Astrophysicists have explained the mysterious phenomenon of ionization of the universe

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(ORDO NEWS) — “Leaky” galaxies have helped astronomers unravel one of the oldest mysteries of the universe. A new study suggests that they played a crucial role in the ionization of cosmic material.

The new work offers an answer to a long-standing mystery about how everything around us became the universe as we know it.

The generally accepted theory is that at an early stage of its existence, the universe consisted of neutral interstellar gas.

Billions of years ago, it was much smaller and much hotter than it is today. In fact, it consisted of a hot plasma in which electrons were separated from atomic nuclei.

Calculations show that everything suddenly changed when the universe was about 380 thousand years old.

For some reason, it cooled down to such an extent that the electrons could recombine on their nuclei, forming a “soup” of neutral atoms.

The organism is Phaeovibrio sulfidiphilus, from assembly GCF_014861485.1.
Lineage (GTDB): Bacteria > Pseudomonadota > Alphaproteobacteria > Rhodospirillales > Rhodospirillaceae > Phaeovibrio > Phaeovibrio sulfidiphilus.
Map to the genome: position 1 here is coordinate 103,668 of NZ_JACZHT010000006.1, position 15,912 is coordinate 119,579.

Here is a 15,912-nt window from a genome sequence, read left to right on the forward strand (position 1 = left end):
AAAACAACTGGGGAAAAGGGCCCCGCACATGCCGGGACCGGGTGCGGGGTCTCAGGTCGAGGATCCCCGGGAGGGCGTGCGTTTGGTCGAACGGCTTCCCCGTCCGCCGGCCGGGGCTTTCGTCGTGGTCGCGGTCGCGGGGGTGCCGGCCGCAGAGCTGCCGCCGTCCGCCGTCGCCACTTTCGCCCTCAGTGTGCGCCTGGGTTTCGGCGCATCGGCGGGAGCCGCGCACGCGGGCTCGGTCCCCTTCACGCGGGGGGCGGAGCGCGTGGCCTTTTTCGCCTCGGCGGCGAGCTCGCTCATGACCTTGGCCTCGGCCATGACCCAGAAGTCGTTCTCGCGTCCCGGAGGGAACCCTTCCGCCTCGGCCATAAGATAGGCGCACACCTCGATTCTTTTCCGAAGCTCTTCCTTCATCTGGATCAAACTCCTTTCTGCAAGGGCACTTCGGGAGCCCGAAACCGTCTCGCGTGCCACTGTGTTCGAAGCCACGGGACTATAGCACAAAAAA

However, the modern Universe does not consist of neutral gas at all, but is ionized.

Until recently, it was a mystery to scientists what happened to the Universe over billions of years, what exactly caused the neutral cosmic gas to turn into ionized plasma.

By the way, astronomers call this event the epoch of reionization.

In the new study, a team of astronomers used data from the recently launched James Webb Space Telescope, which is the most powerful to date.

The information obtained allowed the researchers to compare the characteristics of various galaxies.

Further modeling showed that, on average, galaxies in the early universe let through about 12 percent of high-energy photons.

And calculations have shown that this is just enough to potentially reionize the entire cosmos in a relatively short period of time.

In other words, “leaky” galaxies that let through photons, according to the authors of the work, are responsible for the epoch of reonization.

Scientists suggest that these events unfolded in the first few hundred million years after the Big Bang. “Leaky” they call young galaxies, characterized by a very large star formation.

The described scenario assumes that each individual galaxy is able to ionize gas only in its immediate vicinity.

But there were quite a few galaxies through which high-energy radiation could seep into the surrounding space. This allowed the entire universe to reionize.


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